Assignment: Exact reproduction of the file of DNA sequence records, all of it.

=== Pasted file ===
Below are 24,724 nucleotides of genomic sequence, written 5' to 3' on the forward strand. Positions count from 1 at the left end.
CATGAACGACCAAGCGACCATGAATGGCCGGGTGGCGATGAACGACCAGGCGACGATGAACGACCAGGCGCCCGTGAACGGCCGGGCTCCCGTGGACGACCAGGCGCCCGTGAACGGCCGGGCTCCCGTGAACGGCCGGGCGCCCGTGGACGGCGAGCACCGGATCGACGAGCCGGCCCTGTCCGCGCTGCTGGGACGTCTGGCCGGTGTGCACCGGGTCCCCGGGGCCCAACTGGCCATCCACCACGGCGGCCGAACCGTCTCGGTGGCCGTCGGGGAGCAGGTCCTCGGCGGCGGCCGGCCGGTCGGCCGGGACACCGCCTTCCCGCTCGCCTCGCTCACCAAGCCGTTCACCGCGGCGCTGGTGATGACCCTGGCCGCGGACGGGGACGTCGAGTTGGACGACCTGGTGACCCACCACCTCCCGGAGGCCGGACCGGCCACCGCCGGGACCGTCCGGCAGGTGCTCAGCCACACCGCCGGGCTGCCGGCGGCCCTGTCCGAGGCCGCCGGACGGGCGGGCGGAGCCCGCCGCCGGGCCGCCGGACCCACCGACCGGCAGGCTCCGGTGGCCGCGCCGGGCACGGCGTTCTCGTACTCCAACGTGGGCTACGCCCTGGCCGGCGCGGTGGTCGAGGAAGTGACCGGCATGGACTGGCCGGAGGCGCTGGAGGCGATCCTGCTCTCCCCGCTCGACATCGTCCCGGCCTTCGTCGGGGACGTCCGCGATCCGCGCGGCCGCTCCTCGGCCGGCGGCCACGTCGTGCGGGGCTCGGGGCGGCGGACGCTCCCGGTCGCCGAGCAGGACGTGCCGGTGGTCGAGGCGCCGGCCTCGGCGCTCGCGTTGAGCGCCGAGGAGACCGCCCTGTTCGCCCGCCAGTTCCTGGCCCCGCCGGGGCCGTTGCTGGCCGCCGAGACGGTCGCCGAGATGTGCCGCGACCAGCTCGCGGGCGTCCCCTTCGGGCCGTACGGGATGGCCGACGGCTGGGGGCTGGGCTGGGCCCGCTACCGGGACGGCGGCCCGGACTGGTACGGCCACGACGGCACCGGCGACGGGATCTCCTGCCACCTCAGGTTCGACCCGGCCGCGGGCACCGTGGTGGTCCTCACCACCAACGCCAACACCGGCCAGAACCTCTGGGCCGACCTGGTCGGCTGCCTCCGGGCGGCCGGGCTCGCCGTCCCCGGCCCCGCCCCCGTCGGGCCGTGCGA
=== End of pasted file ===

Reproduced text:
Below are 24,724 nucleotides of genomic sequence, written 5' to 3' on the forward strand. Positions count from 1 at the left end.
CATGAACGACCAAGCGACCATGAATGGCCGGGTGGCGATGAACGACCAGGCGACGATGAACGACCAGGCGCCCGTGAACGGCCGGGCTCCCGTGGACGACCAGGCGCCCGTGAACGGCCGGGCTCCCGTGAACGGCCGGGCGCCCGTGGACGGCGAGCACCGGATCGACGAGCCGGCCCTGTCCGCGCTGCTGGGACGTCTGGCCGGTGTGCACCGGGTCCCCGGGGCCCAACTGGCCATCCACCACGGCGGCCGAACCGTCTCGGTGGCCGTCGGGGAGCAGGTCCTCGGCGGCGGCCGGCCGGTCGGCCGGGACACCGCCTTCCCGCTCGCCTCGCTCACCAAGCCGTTCACCGCGGCGCTGGTGATGACCCTGGCCGCGGACGGGGACGTCGAGTTGGACGACCTGGTGACCCACCACCTCCCGGAGGCCGGACCGGCCACCGCCGGGACCGTCCGGCAGGTGCTCAGCCACACCGCCGGGCTGCCGGCGGCCCTGTCCGAGGCCGCCGGACGGGCGGGCGGAGCCCGCCGCCGGGCCGCCGGACCCACCGACCGGCAGGCTCCGGTGGCCGCGCCGGGCACGGCGTTCTCGTACTCCAACGTGGGCTACGCCCTGGCCGGCGCGGTGGTCGAGGAAGTGACCGGCATGGACTGGCCGGAGGCGCTGGAGGCGATCCTGCTCTCCCCGCTCGACATCGTCCCGGCCTTCGTCGGGGACGTCCGCGATCCGCGCGGCCGCTCCTCGGCCGGCGGCCACGTCGTGCGGGGCTCGGGGCGGCGGACGCTCCCGGTCGCCGAGCAGGACGTGCCGGTGGTCGAGGCGCCGGCCTCGGCGCTCGCGTTGAGCGCCGAGGAGACCGCCCTGTTCGCCCGCCAGTTCCTGGCCCCGCCGGGGCCGTTGCTGGCCGCCGAGACGGTCGCCGAGATGTGCCGCGACCAGCTCGCGGGCGTCCCCTTCGGGCCGTACGGGATGGCCGACGGCTGGGGGCTGGGCTGGGCCCGCTACCGGGACGGCGGCCCGGACTGGTACGGCCACGACGGCACCGGCGACGGGATCTCCTGCCACCTCAGGTTCGACCCGGCCGCGGGCACCGTGGTGGTCCTCACCACCAACGCCAACACCGGCCAGAACCTCTGGGCCGACCTGGTCGGCTGCCTCCGGGCGGCCGGGCTCGCCGTCCCCGGCCCCGCCCCCGTCGGGCCGTGCGA